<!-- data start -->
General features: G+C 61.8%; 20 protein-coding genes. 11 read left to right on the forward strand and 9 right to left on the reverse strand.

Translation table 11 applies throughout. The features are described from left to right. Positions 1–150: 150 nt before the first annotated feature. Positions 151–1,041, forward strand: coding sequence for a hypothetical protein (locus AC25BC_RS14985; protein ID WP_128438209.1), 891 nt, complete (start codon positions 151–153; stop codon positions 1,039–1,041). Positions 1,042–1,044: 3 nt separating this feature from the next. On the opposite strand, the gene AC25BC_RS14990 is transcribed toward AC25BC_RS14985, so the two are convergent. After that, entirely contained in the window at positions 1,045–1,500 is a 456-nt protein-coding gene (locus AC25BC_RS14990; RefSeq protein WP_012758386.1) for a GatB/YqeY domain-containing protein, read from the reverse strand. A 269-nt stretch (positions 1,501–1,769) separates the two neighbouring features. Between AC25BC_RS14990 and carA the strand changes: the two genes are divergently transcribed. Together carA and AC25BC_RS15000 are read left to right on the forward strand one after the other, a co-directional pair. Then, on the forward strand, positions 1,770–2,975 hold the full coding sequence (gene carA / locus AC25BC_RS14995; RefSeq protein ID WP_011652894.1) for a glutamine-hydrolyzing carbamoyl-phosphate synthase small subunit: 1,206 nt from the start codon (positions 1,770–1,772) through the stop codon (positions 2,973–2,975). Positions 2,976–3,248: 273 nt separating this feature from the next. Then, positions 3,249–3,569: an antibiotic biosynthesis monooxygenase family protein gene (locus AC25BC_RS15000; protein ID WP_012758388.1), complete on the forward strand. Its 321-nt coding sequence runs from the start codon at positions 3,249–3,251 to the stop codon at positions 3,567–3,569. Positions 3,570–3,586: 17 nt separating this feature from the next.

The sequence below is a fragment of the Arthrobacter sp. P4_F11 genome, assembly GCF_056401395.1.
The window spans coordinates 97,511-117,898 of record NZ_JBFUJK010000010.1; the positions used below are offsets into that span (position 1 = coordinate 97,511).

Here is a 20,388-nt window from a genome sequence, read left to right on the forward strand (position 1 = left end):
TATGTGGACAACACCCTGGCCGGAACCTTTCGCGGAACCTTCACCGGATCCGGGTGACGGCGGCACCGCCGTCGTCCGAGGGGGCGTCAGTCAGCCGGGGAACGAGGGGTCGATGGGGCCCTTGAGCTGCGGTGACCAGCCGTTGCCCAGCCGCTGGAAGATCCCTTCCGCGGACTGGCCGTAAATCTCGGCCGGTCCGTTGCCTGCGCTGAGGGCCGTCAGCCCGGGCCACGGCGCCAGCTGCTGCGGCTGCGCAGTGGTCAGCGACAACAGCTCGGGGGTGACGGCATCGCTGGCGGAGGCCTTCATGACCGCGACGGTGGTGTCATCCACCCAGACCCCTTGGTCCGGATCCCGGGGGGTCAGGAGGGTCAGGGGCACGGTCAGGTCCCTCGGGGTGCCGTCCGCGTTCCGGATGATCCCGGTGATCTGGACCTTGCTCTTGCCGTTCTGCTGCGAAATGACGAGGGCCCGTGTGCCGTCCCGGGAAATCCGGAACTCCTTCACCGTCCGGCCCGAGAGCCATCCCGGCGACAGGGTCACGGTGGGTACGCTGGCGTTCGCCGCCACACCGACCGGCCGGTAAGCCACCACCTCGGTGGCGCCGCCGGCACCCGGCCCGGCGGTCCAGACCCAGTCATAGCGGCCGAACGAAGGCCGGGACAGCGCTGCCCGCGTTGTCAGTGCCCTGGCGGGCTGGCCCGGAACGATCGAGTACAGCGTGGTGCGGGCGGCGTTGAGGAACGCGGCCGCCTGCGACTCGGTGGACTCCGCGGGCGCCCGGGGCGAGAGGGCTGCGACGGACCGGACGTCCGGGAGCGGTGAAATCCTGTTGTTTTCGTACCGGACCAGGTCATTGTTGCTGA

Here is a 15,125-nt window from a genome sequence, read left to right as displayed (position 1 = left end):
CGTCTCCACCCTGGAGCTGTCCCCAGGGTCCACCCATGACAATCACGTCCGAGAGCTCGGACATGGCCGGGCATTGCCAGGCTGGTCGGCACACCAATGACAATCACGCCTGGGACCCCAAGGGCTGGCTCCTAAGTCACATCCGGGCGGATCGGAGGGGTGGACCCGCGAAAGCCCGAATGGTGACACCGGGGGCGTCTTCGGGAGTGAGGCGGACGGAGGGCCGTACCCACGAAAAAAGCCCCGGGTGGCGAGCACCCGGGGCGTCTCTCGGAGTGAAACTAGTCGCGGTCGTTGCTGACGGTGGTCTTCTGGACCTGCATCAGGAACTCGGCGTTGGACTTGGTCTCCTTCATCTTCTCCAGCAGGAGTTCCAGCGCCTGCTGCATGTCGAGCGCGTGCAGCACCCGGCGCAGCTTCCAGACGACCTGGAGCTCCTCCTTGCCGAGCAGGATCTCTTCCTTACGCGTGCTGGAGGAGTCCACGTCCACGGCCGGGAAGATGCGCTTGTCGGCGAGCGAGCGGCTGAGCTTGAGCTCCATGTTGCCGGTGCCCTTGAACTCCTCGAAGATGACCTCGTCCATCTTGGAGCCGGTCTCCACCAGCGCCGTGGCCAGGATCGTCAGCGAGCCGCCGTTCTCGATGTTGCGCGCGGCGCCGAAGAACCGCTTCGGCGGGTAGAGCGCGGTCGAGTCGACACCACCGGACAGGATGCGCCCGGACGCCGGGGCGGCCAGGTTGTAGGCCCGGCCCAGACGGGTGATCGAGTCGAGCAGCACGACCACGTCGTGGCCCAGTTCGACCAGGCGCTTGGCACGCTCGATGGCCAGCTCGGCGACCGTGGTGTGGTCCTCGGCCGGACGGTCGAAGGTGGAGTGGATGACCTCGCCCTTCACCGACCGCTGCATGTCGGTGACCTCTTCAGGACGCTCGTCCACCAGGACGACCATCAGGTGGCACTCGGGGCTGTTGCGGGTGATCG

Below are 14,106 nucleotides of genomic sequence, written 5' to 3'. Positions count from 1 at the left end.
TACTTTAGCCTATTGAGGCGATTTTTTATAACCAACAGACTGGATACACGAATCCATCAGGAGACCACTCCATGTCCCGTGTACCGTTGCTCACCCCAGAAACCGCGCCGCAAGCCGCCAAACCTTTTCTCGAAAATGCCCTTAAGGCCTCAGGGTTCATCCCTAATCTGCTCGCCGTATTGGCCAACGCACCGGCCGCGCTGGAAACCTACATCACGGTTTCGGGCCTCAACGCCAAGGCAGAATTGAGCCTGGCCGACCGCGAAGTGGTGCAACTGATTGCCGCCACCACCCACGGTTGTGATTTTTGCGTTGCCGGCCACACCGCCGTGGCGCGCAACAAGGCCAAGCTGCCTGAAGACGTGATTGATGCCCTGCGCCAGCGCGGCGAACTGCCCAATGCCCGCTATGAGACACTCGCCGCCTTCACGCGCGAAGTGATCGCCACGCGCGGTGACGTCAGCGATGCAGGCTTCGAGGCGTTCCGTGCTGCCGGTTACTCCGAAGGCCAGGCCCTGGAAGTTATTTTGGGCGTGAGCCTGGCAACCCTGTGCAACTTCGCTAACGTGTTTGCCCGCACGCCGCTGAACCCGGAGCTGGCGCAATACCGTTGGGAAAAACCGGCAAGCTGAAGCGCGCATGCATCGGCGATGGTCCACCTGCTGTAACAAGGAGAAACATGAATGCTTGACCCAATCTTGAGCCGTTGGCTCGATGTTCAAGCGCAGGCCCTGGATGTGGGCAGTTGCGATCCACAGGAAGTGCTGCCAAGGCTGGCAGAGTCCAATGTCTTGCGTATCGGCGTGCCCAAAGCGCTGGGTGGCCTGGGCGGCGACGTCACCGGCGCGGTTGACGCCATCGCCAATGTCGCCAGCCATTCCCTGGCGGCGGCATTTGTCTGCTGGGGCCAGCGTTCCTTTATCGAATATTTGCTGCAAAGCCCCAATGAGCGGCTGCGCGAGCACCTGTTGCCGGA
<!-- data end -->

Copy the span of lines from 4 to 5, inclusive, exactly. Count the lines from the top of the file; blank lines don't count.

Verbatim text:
The window spans coordinates 97,511-117,898 of record NZ_JBFUJK010000010.1; the positions used below are offsets into that span (position 1 = coordinate 97,511).

Here is a 20,388-nt window from a genome sequence, read left to right on the forward strand (position 1 = left end):